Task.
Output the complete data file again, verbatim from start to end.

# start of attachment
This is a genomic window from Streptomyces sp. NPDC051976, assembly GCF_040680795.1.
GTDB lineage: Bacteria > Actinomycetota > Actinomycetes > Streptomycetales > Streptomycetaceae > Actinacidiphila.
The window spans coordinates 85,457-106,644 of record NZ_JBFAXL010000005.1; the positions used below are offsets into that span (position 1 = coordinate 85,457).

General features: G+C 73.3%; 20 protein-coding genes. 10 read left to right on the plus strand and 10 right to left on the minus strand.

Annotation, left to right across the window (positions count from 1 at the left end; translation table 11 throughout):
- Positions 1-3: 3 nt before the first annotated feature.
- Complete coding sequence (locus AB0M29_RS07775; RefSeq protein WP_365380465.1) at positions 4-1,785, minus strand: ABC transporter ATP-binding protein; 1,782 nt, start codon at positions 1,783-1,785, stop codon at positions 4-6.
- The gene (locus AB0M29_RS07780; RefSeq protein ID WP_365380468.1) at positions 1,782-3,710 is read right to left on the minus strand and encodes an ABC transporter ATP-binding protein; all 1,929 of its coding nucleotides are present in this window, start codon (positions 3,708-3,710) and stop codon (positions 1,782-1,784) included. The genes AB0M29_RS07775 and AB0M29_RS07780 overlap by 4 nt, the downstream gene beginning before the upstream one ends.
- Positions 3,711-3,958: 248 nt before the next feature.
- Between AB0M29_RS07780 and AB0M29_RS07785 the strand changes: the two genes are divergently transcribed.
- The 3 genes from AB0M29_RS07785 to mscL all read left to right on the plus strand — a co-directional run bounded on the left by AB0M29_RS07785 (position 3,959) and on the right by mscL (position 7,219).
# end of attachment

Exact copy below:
This is a genomic window from Streptomyces sp. NPDC051976, assembly GCF_040680795.1.
GTDB lineage: Bacteria > Actinomycetota > Actinomycetes > Streptomycetales > Streptomycetaceae > Actinacidiphila.
The window spans coordinates 85,457-106,644 of record NZ_JBFAXL010000005.1; the positions used below are offsets into that span (position 1 = coordinate 85,457).

General features: G+C 73.3%; 20 protein-coding genes. 10 read left to right on the plus strand and 10 right to left on the minus strand.

Annotation, left to right across the window (positions count from 1 at the left end; translation table 11 throughout):
- Positions 1-3: 3 nt before the first annotated feature.
- Complete coding sequence (locus AB0M29_RS07775; RefSeq protein WP_365380465.1) at positions 4-1,785, minus strand: ABC transporter ATP-binding protein; 1,782 nt, start codon at positions 1,783-1,785, stop codon at positions 4-6.
- The gene (locus AB0M29_RS07780; RefSeq protein ID WP_365380468.1) at positions 1,782-3,710 is read right to left on the minus strand and encodes an ABC transporter ATP-binding protein; all 1,929 of its coding nucleotides are present in this window, start codon (positions 3,708-3,710) and stop codon (positions 1,782-1,784) included. The genes AB0M29_RS07775 and AB0M29_RS07780 overlap by 4 nt, the downstream gene beginning before the upstream one ends.
- Positions 3,711-3,958: 248 nt before the next feature.
- Between AB0M29_RS07780 and AB0M29_RS07785 the strand changes: the two genes are divergently transcribed.
- The 3 genes from AB0M29_RS07785 to mscL all read left to right on the plus strand — a co-directional run bounded on the left by AB0M29_RS07785 (position 3,959) and on the right by mscL (position 7,219).